Text & Photo:
Julie Schwietert Collazo
It had been ages–probably more than a decade–since I’d been to the Guggenheim for a show, and once I left the museum after seeing “Under the Same Sun: Art from Latin America Today” yesterday, I remembered why: I have never experienced art in a place that is less suited for it than the Guggenheim.
But first, let’s talk about the propósito of “Under the Same Sun,” which opened last week and runs through October 1 before it moves on to Brazil and Mexico.
The show, curated by Pablo León de la Barra, is important to the extent that it attempts to introduce viewers to contemporary Latin American art. On its face, that effort seems absurd: Latin America is so vast, both territorially and culturally, that its art is similarly diverse; efforts to gather it together thematically may be fruitless. Holland Cotter, writing about the show for The New York Times is a bit more pointed in this review, which is not off the mark one jot.
And yet… the problem here is not so much the work the curator has selected for “Under the Same Sun,” nor the admittedly predictable categories into which he has organized the pieces– “The Tropical,” “Conceptualism,” “Political Activism,” “Abstraction,” Emancipation/Participation,” and “Modernities”– but the setting in which they are presented. Spread out over two floors and one film room, the show sounds ambitious in size, but there are only 50 works total. The installation of the pieces over such a seemingly large portion of the museum is misleading, then; the exhibit itself is not large. The space is small. It is also, for the most part, cramped and uncomfortable, with little, if any, intuitive sense of where the viewer should be going if he or she wants to see the entire show.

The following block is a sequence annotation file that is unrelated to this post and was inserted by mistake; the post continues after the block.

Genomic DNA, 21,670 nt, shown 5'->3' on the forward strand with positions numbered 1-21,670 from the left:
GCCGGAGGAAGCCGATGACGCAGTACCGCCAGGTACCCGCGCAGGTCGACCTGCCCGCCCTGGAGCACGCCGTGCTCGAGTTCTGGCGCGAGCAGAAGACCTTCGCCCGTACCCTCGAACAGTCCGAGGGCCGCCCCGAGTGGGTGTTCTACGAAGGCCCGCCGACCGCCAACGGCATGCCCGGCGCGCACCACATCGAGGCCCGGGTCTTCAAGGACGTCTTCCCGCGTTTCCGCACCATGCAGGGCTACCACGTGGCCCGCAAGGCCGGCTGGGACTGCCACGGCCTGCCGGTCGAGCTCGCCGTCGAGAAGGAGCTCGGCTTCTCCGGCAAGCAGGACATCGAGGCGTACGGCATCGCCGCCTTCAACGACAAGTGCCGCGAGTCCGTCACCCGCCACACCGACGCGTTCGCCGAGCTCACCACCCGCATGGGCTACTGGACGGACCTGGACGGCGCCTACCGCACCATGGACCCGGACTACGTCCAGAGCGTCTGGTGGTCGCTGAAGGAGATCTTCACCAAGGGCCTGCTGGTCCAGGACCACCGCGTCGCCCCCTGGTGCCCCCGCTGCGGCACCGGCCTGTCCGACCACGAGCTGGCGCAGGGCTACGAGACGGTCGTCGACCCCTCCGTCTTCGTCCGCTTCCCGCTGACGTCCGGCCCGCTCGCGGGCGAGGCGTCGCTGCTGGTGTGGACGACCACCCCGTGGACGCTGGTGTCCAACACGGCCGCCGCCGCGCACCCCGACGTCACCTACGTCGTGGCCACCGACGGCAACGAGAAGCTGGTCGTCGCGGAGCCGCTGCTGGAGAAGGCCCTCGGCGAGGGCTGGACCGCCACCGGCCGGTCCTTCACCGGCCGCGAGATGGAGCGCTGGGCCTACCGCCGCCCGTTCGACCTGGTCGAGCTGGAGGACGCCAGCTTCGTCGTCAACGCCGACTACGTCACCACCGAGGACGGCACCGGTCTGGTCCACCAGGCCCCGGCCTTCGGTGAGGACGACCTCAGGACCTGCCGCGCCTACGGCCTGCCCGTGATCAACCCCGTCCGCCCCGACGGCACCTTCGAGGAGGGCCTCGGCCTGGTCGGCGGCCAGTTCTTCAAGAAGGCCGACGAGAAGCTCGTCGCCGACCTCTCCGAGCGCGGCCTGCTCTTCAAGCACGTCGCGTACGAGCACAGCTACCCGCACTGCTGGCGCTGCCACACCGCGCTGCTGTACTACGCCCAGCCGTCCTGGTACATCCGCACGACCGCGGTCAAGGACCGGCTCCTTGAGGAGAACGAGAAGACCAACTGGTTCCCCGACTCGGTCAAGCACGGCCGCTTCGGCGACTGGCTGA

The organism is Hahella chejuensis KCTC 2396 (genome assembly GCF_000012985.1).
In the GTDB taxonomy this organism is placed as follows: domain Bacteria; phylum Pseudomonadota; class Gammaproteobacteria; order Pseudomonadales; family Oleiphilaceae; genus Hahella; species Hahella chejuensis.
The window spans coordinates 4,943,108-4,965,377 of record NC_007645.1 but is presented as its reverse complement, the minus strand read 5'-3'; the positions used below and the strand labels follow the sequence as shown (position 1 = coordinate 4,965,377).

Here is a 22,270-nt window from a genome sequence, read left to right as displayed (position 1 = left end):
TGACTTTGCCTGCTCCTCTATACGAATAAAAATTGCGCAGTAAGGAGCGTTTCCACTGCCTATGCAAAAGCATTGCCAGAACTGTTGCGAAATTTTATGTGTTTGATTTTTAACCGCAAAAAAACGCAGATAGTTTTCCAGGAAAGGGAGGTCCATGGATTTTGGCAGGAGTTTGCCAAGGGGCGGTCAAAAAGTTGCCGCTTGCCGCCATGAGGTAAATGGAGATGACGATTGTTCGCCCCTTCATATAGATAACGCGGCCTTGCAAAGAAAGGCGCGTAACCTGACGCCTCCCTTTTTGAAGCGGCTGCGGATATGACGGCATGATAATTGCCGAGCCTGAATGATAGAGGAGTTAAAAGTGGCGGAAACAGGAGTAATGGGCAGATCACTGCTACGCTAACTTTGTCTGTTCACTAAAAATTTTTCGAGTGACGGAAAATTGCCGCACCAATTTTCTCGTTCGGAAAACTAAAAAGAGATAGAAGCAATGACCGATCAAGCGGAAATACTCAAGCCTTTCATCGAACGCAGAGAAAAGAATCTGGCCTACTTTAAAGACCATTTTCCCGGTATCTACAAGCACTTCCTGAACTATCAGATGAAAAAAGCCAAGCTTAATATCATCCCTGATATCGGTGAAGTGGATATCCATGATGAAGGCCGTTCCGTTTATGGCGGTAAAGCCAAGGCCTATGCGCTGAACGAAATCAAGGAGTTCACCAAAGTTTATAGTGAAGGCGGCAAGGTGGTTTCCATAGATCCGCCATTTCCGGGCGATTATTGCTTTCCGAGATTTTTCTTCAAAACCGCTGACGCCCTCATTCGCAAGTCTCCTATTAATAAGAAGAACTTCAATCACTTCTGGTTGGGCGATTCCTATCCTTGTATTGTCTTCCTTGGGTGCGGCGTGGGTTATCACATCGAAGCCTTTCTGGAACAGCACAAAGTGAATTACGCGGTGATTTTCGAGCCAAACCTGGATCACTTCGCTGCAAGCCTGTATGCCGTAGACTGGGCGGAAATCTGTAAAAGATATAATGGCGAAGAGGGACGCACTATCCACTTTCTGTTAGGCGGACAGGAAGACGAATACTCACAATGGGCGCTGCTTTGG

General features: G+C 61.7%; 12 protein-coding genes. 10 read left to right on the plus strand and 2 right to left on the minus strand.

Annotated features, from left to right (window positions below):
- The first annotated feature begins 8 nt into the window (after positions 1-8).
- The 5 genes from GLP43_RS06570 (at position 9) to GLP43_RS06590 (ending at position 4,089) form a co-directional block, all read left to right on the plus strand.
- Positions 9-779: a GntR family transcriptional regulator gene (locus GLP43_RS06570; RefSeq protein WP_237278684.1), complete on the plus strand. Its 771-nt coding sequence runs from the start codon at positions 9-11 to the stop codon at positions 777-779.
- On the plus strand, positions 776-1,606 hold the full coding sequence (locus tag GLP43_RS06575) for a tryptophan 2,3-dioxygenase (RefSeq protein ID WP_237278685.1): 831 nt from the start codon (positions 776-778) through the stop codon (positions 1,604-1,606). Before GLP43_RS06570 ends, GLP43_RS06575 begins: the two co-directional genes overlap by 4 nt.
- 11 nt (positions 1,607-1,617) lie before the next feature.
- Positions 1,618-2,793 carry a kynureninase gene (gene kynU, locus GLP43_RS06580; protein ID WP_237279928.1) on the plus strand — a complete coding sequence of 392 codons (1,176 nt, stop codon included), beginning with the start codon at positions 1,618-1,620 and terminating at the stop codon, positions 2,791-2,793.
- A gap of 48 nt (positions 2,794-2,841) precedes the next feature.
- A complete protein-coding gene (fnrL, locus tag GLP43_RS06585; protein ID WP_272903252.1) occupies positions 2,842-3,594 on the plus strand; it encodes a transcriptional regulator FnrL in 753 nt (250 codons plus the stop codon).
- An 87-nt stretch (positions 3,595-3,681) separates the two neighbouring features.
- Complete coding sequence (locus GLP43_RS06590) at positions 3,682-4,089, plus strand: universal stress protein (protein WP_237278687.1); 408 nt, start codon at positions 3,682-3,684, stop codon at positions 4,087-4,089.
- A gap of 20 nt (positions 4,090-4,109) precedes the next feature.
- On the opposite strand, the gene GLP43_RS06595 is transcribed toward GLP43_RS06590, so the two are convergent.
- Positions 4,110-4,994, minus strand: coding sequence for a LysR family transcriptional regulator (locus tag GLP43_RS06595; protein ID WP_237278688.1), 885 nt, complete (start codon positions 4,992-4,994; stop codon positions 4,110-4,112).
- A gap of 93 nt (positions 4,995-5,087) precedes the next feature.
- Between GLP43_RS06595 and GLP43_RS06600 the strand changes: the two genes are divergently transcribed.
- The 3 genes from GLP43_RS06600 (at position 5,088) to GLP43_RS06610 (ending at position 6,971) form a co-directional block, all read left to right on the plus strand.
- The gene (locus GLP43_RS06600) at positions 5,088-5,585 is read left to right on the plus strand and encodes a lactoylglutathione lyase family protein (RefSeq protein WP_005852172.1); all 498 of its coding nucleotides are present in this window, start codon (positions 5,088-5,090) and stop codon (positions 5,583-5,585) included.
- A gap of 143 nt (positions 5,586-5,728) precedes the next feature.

Having seen several of these works in other settings, it’s not the art that disappoints, but the context in which it’s being seen. Tania Bruguera’s video “Tatlin’s Whisper #6″ needs more sound (or a set of headphones), especially since it’s in the same room as a mobile made of cymbals, which viewers are invited to strike at their leisure. And Regina Jose Galindo’s powerful, provocative work, which I first saw at the Museo de Arte Contemporaneo at UNAM in Mexico City several years ago, can really only achieve its maximum impact in a space that is larger.
Still shot from one of Regina José Galindo’s works, which I first saw in Mexico City.
The argument can be made, of course, that seeing these works in this setting compared to the spacious halls of, say, the MUAC, is neither better nor worse, but simply different. That argument can be extended by saying that the experience gives those of us already familiar with these works a better sense of how they can incite a broader register of emotions. Neither argument would be false. That being said, it’s a shame that an idea so grand in scope fails to deliver simply because the works selected for this space don’t seem to fit comfortably within it. The goal of introducing viewers to contemporary Latin American art isn’t fully met in this show, which is too bad, since so many seminal pieces are included in it.